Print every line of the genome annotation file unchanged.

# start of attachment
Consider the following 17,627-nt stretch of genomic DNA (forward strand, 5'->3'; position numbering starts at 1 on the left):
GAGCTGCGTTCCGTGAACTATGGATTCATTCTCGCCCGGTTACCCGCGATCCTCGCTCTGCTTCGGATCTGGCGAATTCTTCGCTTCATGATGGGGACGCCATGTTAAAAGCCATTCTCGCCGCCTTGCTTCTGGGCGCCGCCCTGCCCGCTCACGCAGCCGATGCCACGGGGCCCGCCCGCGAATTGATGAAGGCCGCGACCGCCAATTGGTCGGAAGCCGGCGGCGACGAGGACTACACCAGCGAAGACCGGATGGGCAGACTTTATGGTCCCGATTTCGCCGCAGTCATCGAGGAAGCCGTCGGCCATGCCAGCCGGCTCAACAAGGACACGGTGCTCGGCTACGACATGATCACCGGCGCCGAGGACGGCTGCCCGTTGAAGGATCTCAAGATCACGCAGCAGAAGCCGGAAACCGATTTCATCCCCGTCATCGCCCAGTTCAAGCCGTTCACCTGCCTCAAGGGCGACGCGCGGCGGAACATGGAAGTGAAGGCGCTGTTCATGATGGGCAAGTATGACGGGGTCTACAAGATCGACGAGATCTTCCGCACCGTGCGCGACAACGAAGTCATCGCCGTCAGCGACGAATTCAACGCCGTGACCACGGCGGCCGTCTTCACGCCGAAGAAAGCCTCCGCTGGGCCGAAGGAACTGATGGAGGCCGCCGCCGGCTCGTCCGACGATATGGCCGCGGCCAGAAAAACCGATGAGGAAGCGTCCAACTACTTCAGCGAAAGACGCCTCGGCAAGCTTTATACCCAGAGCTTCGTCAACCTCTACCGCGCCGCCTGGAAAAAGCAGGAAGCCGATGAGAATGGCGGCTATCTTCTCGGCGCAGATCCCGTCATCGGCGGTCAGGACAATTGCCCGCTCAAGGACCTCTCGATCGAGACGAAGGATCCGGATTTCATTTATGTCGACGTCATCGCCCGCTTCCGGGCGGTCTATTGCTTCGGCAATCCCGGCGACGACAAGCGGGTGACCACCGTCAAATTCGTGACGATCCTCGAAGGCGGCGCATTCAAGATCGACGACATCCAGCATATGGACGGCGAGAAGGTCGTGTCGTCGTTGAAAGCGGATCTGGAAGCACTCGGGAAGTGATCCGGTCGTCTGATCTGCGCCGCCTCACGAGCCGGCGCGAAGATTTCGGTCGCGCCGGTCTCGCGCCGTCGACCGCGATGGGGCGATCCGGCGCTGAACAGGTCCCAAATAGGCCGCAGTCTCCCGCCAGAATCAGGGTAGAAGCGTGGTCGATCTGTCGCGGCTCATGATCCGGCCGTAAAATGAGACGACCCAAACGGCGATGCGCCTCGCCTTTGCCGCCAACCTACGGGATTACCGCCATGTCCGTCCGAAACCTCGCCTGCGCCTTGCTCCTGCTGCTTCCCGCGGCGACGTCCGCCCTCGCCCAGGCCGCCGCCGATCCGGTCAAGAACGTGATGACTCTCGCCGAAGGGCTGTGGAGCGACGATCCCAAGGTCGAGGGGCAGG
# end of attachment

Consider the following 17,627-nt stretch of genomic DNA (forward strand, 5'->3'; position numbering starts at 1 on the left):
GAGCTGCGTTCCGTGAACTATGGATTCATTCTCGCCCGGTTACCCGCGATCCTCGCTCTGCTTCGGATCTGGCGAATTCTTCGCTTCATGATGGGGACGCCATGTTAAAAGCCATTCTCGCCGCCTTGCTTCTGGGCGCCGCCCTGCCCGCTCACGCAGCCGATGCCACGGGGCCCGCCCGCGAATTGATGAAGGCCGCGACCGCCAATTGGTCGGAAGCCGGCGGCGACGAGGACTACACCAGCGAAGACCGGATGGGCAGACTTTATGGTCCCGATTTCGCCGCAGTCATCGAGGAAGCCGTCGGCCATGCCAGCCGGCTCAACAAGGACACGGTGCTCGGCTACGACATGATCACCGGCGCCGAGGACGGCTGCCCGTTGAAGGATCTCAAGATCACGCAGCAGAAGCCGGAAACCGATTTCATCCCCGTCATCGCCCAGTTCAAGCCGTTCACCTGCCTCAAGGGCGACGCGCGGCGGAACATGGAAGTGAAGGCGCTGTTCATGATGGGCAAGTATGACGGGGTCTACAAGATCGACGAGATCTTCCGCACCGTGCGCGACAACGAAGTCATCGCCGTCAGCGACGAATTCAACGCCGTGACCACGGCGGCCGTCTTCACGCCGAAGAAAGCCTCCGCTGGGCCGAAGGAACTGATGGAGGCCGCCGCCGGCTCGTCCGACGATATGGCCGCGGCCAGAAAAACCGATGAGGAAGCGTCCAACTACTTCAGCGAAAGACGCCTCGGCAAGCTTTATACCCAGAGCTTCGTCAACCTCTACCGCGCCGCCTGGAAAAAGCAGGAAGCCGATGAGAATGGCGGCTATCTTCTCGGCGCAGATCCCGTCATCGGCGGTCAGGACAATTGCCCGCTCAAGGACCTCTCGATCGAGACGAAGGATCCGGATTTCATTTATGTCGACGTCATCGCCCGCTTCCGGGCGGTCTATTGCTTCGGCAATCCCGGCGACGACAAGCGGGTGACCACCGTCAAATTCGTGACGATCCTCGAAGGCGGCGCATTCAAGATCGACGACATCCAGCATATGGACGGCGAGAAGGTCGTGTCGTCGTTGAAAGCGGATCTGGAAGCACTCGGGAAGTGATCCGGTCGTCTGATCTGCGCCGCCTCACGAGCCGGCGCGAAGATTTCGGTCGCGCCGGTCTCGCGCCGTCGACCGCGATGGGGCGATCCGGCGCTGAACAGGTCCCAAATAGGCCGCAGTCTCCCGCCAGAATCAGGGTAGAAGCGTGGTCGATCTGTCGCGGCTCATGATCCGGCCGTAAAATGAGACGACCCAAACGGCGATGCGCCTCGCCTTTGCCGCCAACCTACGGGATTACCGCCATGTCCGTCCGAAACCTCGCCTGCGCCTTGCTCCTGCTGCTTCCCGCGGCGACGTCCGCCCTCGCCCAGGCCGCCGCCGATCCGGTCAAGAACGTGATGACTCTCGCCGAAGGGCTGTGGAGCGACGATCCCAAGGTCGAGGGGCAGG